Spoilers abound, but I believe everyone has finished Lolita. If you are ten pages away from the end, however, don’t read on!
I was pretty much on the edge of my seat for the last few chapters of this book, waiting to see how Lolita would manage to escape from Humbert. And then it was just done, so quickly, so quietly.
When she contacted him years later, I was shocked, to say the least. I thought the story could’ve gone a number of ways from there and was very scared for Lolita. However, I needn’t have been concerned and really the ending was anti-climatic.
There are notes by Nabokov at the end of the version I read and those were fascinating. He described how he and his wife would hunt butterflies in a variety of American locations, and he would sit and write more of Lolita in the evening and on cloudy days. Seriously?! He wrote Lolita in his spare time? Amazing. It was interesting to hear his thoughts on the book in his own words and tone.
Here are a few quotes and turns-of-phrases I loved:
“Somebody told me later that she had been in love with my father, and that he had lightheartedly taken advantage of it one rainy day and forgotten it by the time the weather cleared. “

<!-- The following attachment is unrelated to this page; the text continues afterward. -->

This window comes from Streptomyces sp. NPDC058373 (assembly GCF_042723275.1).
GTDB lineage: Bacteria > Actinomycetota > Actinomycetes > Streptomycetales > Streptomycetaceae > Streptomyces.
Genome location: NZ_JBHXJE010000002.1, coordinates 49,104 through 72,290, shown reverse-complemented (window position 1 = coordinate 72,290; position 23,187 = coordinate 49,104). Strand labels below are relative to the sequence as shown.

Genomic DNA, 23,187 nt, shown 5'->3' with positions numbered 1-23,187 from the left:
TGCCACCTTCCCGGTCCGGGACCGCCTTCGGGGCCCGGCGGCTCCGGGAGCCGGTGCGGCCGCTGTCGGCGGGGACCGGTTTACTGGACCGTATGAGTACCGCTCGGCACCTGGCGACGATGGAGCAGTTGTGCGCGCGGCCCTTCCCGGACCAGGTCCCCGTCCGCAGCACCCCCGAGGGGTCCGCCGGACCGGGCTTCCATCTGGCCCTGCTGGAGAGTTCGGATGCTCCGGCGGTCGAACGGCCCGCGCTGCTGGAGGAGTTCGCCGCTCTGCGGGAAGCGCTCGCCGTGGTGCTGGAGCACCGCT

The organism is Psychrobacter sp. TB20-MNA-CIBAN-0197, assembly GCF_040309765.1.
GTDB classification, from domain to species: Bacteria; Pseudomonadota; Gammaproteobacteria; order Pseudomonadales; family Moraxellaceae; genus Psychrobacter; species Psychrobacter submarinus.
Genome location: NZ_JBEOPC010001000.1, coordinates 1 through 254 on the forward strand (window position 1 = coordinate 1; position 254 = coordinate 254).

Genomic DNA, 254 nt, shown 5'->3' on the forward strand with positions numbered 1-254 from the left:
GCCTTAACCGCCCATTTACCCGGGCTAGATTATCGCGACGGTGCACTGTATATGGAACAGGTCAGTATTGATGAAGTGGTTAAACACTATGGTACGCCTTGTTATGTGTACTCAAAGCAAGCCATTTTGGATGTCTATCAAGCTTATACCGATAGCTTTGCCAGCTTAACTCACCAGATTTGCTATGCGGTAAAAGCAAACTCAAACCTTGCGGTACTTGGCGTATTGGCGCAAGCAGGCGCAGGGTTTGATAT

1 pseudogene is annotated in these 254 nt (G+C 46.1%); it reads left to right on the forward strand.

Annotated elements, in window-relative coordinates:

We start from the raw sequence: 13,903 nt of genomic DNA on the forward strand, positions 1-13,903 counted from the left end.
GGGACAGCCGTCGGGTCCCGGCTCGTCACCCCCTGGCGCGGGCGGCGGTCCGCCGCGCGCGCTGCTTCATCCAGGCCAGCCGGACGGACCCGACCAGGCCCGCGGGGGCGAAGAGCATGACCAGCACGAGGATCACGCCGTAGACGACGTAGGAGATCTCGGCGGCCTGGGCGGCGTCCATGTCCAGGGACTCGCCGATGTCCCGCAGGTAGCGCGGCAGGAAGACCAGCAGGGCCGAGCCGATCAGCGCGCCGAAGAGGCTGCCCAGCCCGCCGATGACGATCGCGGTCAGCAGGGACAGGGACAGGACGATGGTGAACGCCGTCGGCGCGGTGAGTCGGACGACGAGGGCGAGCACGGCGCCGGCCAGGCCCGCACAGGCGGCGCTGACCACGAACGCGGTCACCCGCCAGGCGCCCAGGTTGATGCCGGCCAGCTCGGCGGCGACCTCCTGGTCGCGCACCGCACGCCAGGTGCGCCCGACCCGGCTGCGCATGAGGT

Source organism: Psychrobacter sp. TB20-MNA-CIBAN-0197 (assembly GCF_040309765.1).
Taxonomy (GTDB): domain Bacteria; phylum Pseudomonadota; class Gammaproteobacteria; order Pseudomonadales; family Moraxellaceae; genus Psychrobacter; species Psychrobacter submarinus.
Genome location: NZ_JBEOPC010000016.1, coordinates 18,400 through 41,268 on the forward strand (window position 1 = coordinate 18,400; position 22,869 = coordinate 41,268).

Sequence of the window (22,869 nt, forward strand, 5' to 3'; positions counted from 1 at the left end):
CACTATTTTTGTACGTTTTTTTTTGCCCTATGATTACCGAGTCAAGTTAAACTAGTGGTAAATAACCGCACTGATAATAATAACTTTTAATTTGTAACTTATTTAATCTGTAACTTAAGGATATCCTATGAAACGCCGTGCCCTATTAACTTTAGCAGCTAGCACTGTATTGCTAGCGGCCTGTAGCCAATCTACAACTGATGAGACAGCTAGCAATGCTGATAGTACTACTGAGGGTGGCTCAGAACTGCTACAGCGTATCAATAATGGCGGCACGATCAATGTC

“I switched to English literature, where so many frustrated poets end as pipe-smoking teachers in tweeds.”
“As I look back on those days, I see them divided tidily into ample light and narrow shade…”
“As greater authors than I have put it: ‘Let readers imagine’ etc. On second thought, I may as well give those imaginations a kick in the pants.”
“A poignant chaos was welling within me…”
“She said it so solemnly that it gave me the creeps.”
“Oh, she was very genteel.. called an envelope an ahnvelope…”
“A few words more about Mrs. Humbert while the going is good (a bad accident is about to happen quite soon.”
“Passionately I hoped to find preserved the portrait of the artist as a younger brute.” Loved the Joyce reference… Loved that I got the Joyce reference!
And, just for fun, here is a list of words used in the book that I had to look up: solecisms, cognomen, etiolated, platitudinous, capricious, lycee, plage, paroxysm, manqué, pastiches, coevals, Lepcha, preprandial.
And English was Nabokov’s second language!
It’s a Brave New World out there – keep reading!